The Saline County Commission is looking at potential changes to fireworks laws.
Prior to Tuesday’s meeting, Emergency Management Director Hannah Stambaugh and Planning and Zoning Director David Neal assembled multiple pages of fireworks codes along with comparisons of what other cities and communities allow as days/hours of discharge and fireworks stand license fees.
- Commissioners asked for public input:
Norman Mannel disagreed with any further restrictions on celebrations, saying he and many others had fought to preserve freedoms. He expressed alarm about actions that might turn this country “into a dictatorship”.
- Nikole Bird and her husband manage three firework tents “on Avenue B, Magnolia Road, and near Markley”. The Birds employee 20-30 individuals each season. She said she and her staff do the best they can to educate the public about the different firework days/hours of discharge in the different communities. She said that if the County were to change hours/days of discharge, it would only create more confusion. The Avenue B tent was inspected by the Salina Fire Department (who has a mutual aid pact with some of the rural fire departments), and she found herself having to comply both with the City’s and County’s requirements. Chad Pierce, who managed their Markley tent, noted that any reduction in hours would result in a decrease in tax revenues. He said he frequently shows individuals how to find the requirements for launching fireworks on Google and Facebook. Someone stated that “there will always be obnoxious people; a few should not limit the privileges of the many”. Later, as the discussion continued outside the meeting room, Bird said that she occasionally sells fireworks to individuals who defiantly say they have $100 at the ready in case law enforcement should issue a fine or confiscate fireworks.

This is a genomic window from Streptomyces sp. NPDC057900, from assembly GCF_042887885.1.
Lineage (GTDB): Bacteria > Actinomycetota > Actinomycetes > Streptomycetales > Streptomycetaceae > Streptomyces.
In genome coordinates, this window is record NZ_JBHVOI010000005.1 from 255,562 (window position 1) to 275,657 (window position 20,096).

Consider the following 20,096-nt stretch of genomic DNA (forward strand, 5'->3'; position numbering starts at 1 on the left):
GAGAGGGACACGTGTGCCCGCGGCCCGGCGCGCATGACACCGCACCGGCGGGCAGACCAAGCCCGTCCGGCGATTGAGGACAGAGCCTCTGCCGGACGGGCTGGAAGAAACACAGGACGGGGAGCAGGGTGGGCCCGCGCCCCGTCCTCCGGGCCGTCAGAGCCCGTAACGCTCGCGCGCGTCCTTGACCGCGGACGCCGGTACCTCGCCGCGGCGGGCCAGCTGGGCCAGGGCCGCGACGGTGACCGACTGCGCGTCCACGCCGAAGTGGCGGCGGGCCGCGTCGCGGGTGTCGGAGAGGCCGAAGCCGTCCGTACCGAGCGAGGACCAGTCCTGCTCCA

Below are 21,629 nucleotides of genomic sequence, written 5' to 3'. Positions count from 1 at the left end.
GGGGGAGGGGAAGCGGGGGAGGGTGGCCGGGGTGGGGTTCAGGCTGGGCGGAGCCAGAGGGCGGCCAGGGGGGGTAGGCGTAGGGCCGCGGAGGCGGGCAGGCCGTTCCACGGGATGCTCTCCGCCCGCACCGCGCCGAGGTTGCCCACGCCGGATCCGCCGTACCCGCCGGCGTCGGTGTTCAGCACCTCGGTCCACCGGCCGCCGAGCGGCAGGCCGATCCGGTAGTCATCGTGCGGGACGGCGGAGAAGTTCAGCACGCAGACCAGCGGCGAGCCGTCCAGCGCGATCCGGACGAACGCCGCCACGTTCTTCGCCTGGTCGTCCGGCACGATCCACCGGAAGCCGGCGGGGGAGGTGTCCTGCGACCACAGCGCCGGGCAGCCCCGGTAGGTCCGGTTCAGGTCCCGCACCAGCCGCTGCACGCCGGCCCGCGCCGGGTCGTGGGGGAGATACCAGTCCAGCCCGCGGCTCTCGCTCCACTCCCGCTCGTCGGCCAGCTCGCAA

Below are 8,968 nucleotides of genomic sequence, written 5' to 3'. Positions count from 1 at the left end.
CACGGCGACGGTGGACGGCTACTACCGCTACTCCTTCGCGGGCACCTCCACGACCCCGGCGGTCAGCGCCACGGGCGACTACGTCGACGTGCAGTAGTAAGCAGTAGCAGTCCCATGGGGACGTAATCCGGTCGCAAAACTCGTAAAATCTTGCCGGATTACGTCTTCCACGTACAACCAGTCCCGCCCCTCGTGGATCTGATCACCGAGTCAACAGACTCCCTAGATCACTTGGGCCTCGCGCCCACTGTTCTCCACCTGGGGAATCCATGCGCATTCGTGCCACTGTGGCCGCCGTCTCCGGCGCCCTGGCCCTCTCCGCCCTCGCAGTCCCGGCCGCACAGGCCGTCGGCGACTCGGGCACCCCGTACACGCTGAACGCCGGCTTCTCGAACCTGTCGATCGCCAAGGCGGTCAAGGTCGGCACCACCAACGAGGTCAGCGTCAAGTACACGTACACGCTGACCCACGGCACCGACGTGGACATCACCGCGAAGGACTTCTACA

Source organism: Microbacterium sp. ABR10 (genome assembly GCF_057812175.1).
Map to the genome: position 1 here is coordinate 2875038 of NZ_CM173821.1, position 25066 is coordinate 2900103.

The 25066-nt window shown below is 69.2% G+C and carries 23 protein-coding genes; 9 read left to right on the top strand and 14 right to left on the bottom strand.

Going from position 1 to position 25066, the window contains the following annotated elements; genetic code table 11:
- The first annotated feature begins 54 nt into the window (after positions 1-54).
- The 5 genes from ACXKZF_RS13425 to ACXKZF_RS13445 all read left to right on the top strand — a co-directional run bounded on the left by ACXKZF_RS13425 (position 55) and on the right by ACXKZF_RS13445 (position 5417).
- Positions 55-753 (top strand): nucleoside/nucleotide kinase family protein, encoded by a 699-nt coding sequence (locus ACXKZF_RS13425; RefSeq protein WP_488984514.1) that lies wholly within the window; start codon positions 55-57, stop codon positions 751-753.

In response to questions about the noise generated from “500 gram” fireworks described as “grenades, nuclear” artillery, “hypnotic and mind splitting” noise makers, Neal said that the State has adopted “safe and sane” statutes. An International Fire Code applies uniform standards that have been adopted by most States and local entities.
White asked how sales had been. Bird said sales were generally up, and that sales are generally best when the Fourth of July falls on a Tuesday. She also noted that the weather had been good.
Summing up the discussion, the Commission may revisit such topics as:
- Formally banning “floating lanterns” that are considered a hazard because they continue to have an open flame while launched.
- Requiring rural fire chiefs to complete the required inspections of county licensed firework stands.
- Determining if the City and County should jointly approve applications for “special fireworks” to be launched from the Salina County Club, which is within 100 feet of city limits.